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West Bengal Bans Controversial Film Accused of Spreading Communal Hatred


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The government of West Bengal has imposed a ban on a film that has been criticized for promoting communal hatred and spreading propaganda against Muslims. Titled “The Kerala Story,” the movie alleges that 32,000 Hindu and Christian women from Kerala have converted to Islam, with some being recruited by the militant group Islamic State (IS). Critics argue that the film disseminates false information aimed at fueling communal polarization and unrest.

Despite the backlash, the film has garnered support from Prime Minister Narendra Modi and has been embraced by Hindu hardliners who claim its portrayal is accurate. West Bengal, however, which is governed by Chief Minister Mamata Banerjee’s party, banned the movie on Monday, with Banerjee condemning it as a “distorted story” during a press conference in Kolkata. The decision was made to prevent any incidents of hatred and violence and to maintain peace in the state, she explained.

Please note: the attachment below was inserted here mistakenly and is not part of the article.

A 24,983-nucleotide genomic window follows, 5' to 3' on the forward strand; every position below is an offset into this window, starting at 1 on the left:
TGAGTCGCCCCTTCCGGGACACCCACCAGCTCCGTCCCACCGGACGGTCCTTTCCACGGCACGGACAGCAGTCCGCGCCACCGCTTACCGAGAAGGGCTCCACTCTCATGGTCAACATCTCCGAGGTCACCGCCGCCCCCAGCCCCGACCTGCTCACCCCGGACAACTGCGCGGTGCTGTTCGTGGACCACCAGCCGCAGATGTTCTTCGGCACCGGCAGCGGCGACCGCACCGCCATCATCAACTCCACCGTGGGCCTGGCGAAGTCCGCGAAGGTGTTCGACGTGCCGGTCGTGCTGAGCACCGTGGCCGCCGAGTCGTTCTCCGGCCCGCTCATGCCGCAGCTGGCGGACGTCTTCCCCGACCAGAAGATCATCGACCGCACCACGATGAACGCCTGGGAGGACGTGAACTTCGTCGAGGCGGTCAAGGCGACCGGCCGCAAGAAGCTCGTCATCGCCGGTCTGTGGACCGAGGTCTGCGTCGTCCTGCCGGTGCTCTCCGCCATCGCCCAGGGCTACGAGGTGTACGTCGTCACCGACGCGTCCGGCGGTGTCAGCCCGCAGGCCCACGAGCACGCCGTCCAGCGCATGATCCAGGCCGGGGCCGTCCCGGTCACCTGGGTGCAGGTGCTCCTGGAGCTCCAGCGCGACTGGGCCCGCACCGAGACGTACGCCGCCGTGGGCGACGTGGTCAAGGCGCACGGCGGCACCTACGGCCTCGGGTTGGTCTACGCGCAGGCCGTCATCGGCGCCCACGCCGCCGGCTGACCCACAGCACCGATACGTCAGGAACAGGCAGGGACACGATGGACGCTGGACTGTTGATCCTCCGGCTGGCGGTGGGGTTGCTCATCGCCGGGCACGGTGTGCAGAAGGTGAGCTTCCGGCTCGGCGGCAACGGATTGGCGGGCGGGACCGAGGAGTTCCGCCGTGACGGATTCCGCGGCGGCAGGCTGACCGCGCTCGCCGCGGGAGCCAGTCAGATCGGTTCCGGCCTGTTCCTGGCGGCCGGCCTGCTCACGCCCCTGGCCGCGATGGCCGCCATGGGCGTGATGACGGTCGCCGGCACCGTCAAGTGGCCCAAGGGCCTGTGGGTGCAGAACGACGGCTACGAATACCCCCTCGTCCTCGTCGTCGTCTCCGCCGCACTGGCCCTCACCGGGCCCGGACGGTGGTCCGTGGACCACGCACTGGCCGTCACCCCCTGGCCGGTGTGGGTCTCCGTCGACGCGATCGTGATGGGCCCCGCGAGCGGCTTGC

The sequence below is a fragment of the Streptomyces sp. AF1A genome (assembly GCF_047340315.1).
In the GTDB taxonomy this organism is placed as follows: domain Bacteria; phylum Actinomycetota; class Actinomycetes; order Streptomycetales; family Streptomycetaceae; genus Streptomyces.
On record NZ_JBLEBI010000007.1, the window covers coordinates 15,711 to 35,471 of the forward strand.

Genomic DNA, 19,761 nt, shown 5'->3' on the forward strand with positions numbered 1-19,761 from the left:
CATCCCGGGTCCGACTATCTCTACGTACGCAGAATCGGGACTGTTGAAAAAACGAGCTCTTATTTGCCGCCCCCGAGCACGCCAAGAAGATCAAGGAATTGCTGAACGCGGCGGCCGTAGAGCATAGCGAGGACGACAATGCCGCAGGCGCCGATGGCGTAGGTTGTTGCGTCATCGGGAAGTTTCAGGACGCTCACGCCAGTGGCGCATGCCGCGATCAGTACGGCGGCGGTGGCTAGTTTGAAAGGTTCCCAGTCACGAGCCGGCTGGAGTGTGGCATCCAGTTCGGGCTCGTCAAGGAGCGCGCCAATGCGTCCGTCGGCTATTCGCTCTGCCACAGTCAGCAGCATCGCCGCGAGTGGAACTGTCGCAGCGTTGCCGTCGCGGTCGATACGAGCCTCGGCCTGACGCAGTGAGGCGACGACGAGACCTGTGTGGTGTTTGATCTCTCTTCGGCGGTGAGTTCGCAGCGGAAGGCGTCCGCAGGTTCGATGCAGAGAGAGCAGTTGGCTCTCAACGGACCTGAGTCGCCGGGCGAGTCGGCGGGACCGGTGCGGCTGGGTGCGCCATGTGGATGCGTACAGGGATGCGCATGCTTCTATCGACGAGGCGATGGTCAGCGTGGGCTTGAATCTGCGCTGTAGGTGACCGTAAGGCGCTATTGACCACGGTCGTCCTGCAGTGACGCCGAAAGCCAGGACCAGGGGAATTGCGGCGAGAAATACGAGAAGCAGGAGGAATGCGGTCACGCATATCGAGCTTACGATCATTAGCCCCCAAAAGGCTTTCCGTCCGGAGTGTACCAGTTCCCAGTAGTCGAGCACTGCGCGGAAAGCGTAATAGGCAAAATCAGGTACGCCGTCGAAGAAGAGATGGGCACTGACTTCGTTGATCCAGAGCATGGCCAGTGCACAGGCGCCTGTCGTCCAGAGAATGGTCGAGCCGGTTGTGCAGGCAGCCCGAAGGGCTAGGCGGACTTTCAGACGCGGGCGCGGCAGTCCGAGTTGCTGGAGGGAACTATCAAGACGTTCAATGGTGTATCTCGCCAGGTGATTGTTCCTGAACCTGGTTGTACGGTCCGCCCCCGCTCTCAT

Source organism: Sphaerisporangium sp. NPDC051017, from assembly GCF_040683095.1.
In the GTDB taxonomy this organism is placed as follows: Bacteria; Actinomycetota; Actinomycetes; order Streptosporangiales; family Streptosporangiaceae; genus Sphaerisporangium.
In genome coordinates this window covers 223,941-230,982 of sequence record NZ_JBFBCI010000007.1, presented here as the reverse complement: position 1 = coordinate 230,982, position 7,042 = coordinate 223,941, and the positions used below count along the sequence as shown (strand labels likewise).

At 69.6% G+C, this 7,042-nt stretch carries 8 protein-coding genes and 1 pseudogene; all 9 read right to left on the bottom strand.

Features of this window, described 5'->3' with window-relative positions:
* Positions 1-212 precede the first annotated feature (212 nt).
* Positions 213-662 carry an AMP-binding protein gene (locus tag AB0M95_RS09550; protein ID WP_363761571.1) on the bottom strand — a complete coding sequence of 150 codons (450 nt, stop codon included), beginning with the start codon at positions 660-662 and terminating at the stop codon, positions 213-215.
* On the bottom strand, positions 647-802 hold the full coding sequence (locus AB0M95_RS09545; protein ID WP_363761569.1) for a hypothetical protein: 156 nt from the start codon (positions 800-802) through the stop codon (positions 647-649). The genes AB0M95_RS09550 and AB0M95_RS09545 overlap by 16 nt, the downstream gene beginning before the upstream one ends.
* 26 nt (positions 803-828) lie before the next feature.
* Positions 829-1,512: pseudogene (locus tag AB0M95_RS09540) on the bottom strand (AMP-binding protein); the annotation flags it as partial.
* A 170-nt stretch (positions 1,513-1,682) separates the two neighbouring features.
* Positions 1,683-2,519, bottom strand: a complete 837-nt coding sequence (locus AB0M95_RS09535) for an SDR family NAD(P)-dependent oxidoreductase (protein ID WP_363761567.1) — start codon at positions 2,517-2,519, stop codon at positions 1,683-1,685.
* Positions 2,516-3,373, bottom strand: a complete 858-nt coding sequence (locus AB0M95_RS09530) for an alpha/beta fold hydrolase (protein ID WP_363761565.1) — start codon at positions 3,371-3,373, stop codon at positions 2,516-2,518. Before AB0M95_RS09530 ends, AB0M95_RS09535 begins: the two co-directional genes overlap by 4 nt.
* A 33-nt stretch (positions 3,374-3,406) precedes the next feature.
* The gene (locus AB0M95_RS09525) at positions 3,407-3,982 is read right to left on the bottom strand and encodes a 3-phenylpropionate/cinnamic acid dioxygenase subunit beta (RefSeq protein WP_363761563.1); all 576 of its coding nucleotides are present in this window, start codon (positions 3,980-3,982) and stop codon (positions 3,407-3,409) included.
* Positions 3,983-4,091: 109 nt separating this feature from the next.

Initially, the movie’s trailer claimed that thousands of women had left their homes “to be buried in the deserts,” but following the mounting controversy, it was edited to depict the story of three women from Kerala. Nevertheless, the closing credits still state that the film is “dedicated to the thousands of girls in Kerala and Mangalore who didn’t come back home after their conversions.”

Anurag Thakur, India’s Information Minister, defended the film, stating that it portrays the reality of the Islamic State. Thakur criticized West Bengal’s ban, suggesting that it aligns the state with terrorist organizations that lure women through love. He urged everyone to watch the movie to understand the agenda of these global terror outfits that operate but recruit in certain parts of India.

The controversy surrounding this film follows a similar incident involving “The Kashmir Files,” which depicted Hindus fleeing India-occupied Kashmir in 1989-90. During screenings last year, some individuals in cinemas called for revenge killings of Muslims. Concerns over potential violence and unrest have also prompted multiplexes in the southern state of Tamil Nadu to halt screenings of “The Kerala Story.”

It is worth noting that India previously banned the screening of a BBC documentary that examined Prime Minister Modi’s role during the 2001 killings in Gujarat, deeming it “hostile propaganda and anti-India garbage.”

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